Talking 2020 with top labor boss, Richard Trumka
Sparring with reporters at a Monitor Breakfast, the AFL-CIO president explained why "kitchen table economics" are key to winning union members' support and beating Trump.
Richard Trumka was in good spirits when he arrived Aug. 29 for his annual pre-Labor Day visit to the Monitor Breakfast. The first thing he mentioned was his new granddaughter - and we know how tough guys melt over grandchildren.
Mr. Trumka, president of the big AFL-CIO labor federation for 10 years, was also pleased with a new Gallup poll, which shows 64% of Americans support unions. That’s close to a 50-year high, and a 16-point rise since 2008 – including among Republicans. Gallup attributes the increase to the strong economy, but Mr. Trumka credits union efforts to do more community outreach.
He rattles off examples: apprenticeship programs, efforts to build housing, and conservation projects in state and federal parks from Texas to Maine to Oregon. Unions are “working with the communities to demonstrate that we are them,” Mr. Trumka says.
Not that all is rosy for unions as the nation marks the 125th anniversary of Labor Day as a federal holiday. Union membership among American workers is down from about 20% in the early ‘80s to about 10% in 2018, though Mr. Trumka cites figures that show growth: an additional quarter-million members in both 2017 and 2018.
The labor boss calls last year’s Supreme Court ruling that went against the unions a wake-up call to double down on outreach. “There's a weird part of me that says thank you to those that threw that haymaker at us that we were able to deflect,” he says.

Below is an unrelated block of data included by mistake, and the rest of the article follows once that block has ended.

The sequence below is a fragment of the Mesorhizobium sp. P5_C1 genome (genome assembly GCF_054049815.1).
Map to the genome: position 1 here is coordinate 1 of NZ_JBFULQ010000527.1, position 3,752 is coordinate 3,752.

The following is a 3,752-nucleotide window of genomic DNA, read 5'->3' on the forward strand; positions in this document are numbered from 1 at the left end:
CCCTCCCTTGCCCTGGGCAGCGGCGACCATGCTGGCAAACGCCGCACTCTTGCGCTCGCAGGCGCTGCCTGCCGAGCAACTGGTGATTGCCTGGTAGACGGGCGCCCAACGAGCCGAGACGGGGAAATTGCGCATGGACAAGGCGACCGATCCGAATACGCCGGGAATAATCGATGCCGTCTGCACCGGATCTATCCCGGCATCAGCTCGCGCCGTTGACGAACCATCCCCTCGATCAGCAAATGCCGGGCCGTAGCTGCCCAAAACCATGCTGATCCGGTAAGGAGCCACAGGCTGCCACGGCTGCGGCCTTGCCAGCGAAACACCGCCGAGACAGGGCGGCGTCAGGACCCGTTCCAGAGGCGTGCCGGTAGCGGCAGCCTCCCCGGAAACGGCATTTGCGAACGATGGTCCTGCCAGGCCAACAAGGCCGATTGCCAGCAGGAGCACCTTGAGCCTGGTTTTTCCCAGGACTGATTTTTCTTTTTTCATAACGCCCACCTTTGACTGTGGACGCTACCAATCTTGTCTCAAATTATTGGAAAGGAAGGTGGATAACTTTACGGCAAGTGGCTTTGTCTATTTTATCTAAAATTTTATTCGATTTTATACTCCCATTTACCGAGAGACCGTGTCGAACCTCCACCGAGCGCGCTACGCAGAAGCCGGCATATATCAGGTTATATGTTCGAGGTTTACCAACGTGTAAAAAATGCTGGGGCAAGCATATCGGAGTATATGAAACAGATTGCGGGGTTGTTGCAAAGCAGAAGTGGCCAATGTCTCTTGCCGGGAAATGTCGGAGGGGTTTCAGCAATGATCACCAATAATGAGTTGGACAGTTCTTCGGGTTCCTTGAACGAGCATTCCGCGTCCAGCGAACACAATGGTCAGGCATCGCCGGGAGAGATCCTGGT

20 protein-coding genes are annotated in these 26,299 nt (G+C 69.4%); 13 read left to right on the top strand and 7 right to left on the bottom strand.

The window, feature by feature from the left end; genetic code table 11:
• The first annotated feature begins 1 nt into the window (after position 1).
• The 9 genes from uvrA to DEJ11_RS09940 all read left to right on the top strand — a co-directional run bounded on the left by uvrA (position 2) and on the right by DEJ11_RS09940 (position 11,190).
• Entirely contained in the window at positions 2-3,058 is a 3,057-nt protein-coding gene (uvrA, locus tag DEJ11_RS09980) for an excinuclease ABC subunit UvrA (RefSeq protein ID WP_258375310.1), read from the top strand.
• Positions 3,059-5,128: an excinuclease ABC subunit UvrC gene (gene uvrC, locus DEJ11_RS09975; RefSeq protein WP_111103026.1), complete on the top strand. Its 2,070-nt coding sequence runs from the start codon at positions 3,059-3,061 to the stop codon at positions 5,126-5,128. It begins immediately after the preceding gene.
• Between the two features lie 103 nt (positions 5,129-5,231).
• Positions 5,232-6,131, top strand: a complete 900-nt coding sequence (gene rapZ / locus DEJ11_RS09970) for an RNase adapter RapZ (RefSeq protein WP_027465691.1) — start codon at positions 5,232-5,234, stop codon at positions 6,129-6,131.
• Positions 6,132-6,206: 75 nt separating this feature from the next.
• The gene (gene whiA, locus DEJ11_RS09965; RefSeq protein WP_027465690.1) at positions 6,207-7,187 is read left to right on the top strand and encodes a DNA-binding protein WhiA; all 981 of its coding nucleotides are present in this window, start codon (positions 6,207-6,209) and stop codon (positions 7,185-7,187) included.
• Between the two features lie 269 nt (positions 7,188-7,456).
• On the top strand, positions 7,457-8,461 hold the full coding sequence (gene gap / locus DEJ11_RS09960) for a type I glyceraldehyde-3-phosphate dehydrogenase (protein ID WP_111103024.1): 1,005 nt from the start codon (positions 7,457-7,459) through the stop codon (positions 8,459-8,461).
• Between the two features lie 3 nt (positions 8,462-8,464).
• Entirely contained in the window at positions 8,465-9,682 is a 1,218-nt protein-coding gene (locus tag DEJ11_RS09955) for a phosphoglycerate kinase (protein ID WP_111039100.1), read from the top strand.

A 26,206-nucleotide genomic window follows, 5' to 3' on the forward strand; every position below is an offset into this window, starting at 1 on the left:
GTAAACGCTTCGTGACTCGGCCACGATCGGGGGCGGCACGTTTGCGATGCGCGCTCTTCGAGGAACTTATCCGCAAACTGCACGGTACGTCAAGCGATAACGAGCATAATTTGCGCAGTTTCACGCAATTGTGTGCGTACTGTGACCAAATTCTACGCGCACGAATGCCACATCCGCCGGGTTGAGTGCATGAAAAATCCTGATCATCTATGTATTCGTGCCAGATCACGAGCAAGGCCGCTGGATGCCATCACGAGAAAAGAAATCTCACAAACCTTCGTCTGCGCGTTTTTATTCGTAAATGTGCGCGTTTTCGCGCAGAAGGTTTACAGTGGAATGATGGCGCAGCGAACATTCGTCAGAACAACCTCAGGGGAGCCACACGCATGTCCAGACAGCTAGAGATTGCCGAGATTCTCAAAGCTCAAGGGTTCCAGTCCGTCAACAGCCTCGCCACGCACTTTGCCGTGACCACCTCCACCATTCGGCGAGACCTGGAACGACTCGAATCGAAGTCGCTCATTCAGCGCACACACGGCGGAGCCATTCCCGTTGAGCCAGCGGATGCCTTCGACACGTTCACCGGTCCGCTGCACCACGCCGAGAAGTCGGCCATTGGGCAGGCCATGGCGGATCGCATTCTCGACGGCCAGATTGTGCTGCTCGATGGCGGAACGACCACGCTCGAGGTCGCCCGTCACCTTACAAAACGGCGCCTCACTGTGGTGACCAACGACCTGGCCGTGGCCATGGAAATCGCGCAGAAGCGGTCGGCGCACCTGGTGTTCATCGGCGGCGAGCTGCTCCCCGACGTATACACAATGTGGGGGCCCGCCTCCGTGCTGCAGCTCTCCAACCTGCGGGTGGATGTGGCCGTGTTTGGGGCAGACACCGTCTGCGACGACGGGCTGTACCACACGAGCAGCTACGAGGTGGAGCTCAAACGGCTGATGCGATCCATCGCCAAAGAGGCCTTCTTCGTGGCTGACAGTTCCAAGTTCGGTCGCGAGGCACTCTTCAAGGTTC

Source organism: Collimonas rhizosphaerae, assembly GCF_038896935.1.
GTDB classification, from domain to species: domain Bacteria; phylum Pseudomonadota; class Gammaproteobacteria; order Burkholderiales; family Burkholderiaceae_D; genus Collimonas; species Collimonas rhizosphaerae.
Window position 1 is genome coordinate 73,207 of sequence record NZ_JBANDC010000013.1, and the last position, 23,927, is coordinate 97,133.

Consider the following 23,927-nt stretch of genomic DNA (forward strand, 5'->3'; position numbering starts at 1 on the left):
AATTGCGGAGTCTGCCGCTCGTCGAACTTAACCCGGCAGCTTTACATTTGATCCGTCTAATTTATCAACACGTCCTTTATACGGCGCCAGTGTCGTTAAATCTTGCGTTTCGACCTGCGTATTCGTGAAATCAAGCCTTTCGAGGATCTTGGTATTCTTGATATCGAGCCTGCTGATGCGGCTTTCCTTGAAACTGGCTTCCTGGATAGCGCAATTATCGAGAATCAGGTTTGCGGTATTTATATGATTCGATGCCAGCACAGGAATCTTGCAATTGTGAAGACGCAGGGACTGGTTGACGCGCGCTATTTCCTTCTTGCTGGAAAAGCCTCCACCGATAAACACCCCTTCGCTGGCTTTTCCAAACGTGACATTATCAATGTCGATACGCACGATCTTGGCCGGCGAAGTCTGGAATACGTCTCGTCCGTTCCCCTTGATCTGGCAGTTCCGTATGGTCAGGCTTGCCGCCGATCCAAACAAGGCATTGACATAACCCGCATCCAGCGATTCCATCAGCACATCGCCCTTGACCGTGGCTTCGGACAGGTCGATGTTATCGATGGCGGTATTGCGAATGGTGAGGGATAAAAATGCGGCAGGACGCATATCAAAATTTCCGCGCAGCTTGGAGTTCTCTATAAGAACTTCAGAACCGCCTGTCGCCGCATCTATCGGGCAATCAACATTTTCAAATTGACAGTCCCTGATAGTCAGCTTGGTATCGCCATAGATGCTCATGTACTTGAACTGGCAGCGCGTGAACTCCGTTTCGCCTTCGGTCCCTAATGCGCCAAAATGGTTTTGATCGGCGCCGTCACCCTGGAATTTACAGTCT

Such pugilistic imagery is classic Trumka, a former coal miner and union member of 52 years. After our breakfast ended, he hung around for another 20 minutes and sparred with a scrum of reporters – at times pushing back hard. When one reporter asked if he was saying President Donald Trump’s victory in 2016 was “all a Hillary Clinton problem” and therefore unions didn’t need to do anything differently, he cried foul.
“I can't believe - I shouldn't have even stood here,” he said. “I should have quit while I was ahead.”
We suspect he didn’t really mean that. Mr. Trumka used the opportunity to recap union successes in the 2018 midterms, in both electing pro-labor candidates and union members themselves, and repeated his promises of a robust effort in 2020 – which has already started. For the union boss, this Labor Day weekend isn’t just about time with family, it’s also a major opportunity to communicate with the public.
The Monitor’s coverage of the breakfast focused on labor’s efforts in 2020, and the values they represent. We also provide highlights, including a look at why Mr. Trumka is going to Mexico this week. The C-SPAN video of the breakfast can be viewed here.
Our next breakfast guest is Republican Sen. Ted Cruz of Texas on Sept. 12.